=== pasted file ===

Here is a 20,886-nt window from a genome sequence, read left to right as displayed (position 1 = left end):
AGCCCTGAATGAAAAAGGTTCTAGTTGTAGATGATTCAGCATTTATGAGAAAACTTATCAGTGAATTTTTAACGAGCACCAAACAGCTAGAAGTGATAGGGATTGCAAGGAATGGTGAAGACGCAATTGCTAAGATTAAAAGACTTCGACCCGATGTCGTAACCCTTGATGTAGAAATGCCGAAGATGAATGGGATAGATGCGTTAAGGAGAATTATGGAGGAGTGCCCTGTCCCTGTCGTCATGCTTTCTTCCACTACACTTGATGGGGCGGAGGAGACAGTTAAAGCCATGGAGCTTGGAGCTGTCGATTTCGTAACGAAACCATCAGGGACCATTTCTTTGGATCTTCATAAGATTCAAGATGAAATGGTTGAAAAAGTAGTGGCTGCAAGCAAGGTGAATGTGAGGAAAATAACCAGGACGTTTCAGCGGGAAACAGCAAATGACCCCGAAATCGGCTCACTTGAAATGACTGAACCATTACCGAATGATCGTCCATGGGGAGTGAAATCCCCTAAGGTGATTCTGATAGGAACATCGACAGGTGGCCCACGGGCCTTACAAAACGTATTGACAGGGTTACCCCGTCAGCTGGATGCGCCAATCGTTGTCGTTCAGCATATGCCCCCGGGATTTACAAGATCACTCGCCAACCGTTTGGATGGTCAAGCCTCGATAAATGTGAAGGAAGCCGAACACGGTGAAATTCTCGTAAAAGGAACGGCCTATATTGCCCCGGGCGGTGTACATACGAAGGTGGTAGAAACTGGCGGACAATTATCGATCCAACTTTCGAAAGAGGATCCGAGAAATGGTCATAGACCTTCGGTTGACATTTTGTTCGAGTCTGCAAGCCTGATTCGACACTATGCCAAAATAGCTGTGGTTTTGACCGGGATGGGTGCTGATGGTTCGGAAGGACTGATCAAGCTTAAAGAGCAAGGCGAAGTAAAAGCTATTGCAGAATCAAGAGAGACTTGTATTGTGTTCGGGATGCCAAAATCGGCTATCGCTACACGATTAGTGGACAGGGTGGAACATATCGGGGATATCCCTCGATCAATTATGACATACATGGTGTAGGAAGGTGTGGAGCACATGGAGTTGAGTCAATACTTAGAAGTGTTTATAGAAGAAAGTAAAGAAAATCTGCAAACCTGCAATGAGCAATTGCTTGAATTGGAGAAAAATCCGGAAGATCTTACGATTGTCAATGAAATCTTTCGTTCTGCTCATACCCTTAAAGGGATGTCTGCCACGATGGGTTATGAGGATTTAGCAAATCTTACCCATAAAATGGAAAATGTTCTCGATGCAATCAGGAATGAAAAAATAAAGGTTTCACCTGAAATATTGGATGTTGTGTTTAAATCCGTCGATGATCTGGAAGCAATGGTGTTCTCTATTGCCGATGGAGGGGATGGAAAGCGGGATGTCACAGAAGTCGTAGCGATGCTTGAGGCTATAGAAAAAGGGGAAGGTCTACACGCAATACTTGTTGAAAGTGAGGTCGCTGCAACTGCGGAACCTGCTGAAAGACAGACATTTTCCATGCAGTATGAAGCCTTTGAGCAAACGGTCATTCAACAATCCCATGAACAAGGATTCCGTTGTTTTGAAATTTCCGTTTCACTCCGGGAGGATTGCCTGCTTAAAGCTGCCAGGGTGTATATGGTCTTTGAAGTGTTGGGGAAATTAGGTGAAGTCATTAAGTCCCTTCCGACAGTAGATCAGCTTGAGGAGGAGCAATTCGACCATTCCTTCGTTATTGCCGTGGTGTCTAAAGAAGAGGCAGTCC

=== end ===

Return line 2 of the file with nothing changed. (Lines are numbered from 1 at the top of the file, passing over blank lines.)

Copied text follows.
AGCCCTGAATGAAAAAGGTTCTAGTTGTAGATGATTCAGCATTTATGAGAAAACTTATCAGTGAATTTTTAACGAGCACCAAACAGCTAGAAGTGATAGGGATTGCAAGGAATGGTGAAGACGCAATTGCTAAGATTAAAAGACTTCGACCCGATGTCGTAACCCTTGATGTAGAAATGCCGAAGATGAATGGGATAGATGCGTTAAGGAGAATTATGGAGGAGTGCCCTGTCCCTGTCGTCATGCTTTCTTCCACTACACTTGATGGGGCGGAGGAGACAGTTAAAGCCATGGAGCTTGGAGCTGTCGATTTCGTAACGAAACCATCAGGGACCATTTCTTTGGATCTTCATAAGATTCAAGATGAAATGGTTGAAAAAGTAGTGGCTGCAAGCAAGGTGAATGTGAGGAAAATAACCAGGACGTTTCAGCGGGAAACAGCAAATGACCCCGAAATCGGCTCACTTGAAATGACTGAACCATTACCGAATGATCGTCCATGGGGAGTGAAATCCCCTAAGGTGATTCTGATAGGAACATCGACAGGTGGCCCACGGGCCTTACAAAACGTATTGACAGGGTTACCCCGTCAGCTGGATGCGCCAATCGTTGTCGTTCAGCATATGCCCCCGGGATTTACAAGATCACTCGCCAACCGTTTGGATGGTCAAGCCTCGATAAATGTGAAGGAAGCCGAACACGGTGAAATTCTCGTAAAAGGAACGGCCTATATTGCCCCGGGCGGTGTACATACGAAGGTGGTAGAAACTGGCGGACAATTATCGATCCAACTTTCGAAAGAGGATCCGAGAAATGGTCATAGACCTTCGGTTGACATTTTGTTCGAGTCTGCAAGCCTGATTCGACACTATGCCAAAATAGCTGTGGTTTTGACCGGGATGGGTGCTGATGGTTCGGAAGGACTGATCAAGCTTAAAGAGCAAGGCGAAGTAAAAGCTATTGCAGAATCAAGAGAGACTTGTATTGTGTTCGGGATGCCAAAATCGGCTATCGCTACACGATTAGTGGACAGGGTGGAACATATCGGGGATATCCCTCGATCAATTATGACATACATGGTGTAGGAAGGTGTGGAGCACATGGAGTTGAGTCAATACTTAGAAGTGTTTATAGAAGAAAGTAAAGAAAATCTGCAAACCTGCAATGAGCAATTGCTTGAATTGGAGAAAAATCCGGAAGATCTTACGATTGTCAATGAAATCTTTCGTTCTGCTCATACCCTTAAAGGGATGTCTGCCACGATGGGTTATGAGGATTTAGCAAATCTTACCCATAAAATGGAAAATGTTCTCGATGCAATCAGGAATGAAAAAATAAAGGTTTCACCTGAAATATTGGATGTTGTGTTTAAATCCGTCGATGATCTGGAAGCAATGGTGTTCTCTATTGCCGATGGAGGGGATGGAAAGCGGGATGTCACAGAAGTCGTAGCGATGCTTGAGGCTATAGAAAAAGGGGAAGGTCTACACGCAATACTTGTTGAAAGTGAGGTCGCTGCAACTGCGGAACCTGCTGAAAGACAGACATTTTCCATGCAGTATGAAGCCTTTGAGCAAACGGTCATTCAACAATCCCATGAACAAGGATTCCGTTGTTTTGAAATTTCCGTTTCACTCCGGGAGGATTGCCTGCTTAAAGCTGCCAGGGTGTATATGGTCTTTGAAGTGTTGGGGAAATTAGGTGAAGTCATTAAGTCCCTTCCGACAGTAGATCAGCTTGAGGAGGAGCAATTCGACCATTCCTTCGTTATTGCCGTGGTGTCTAAAGAAGAGGCAGTCC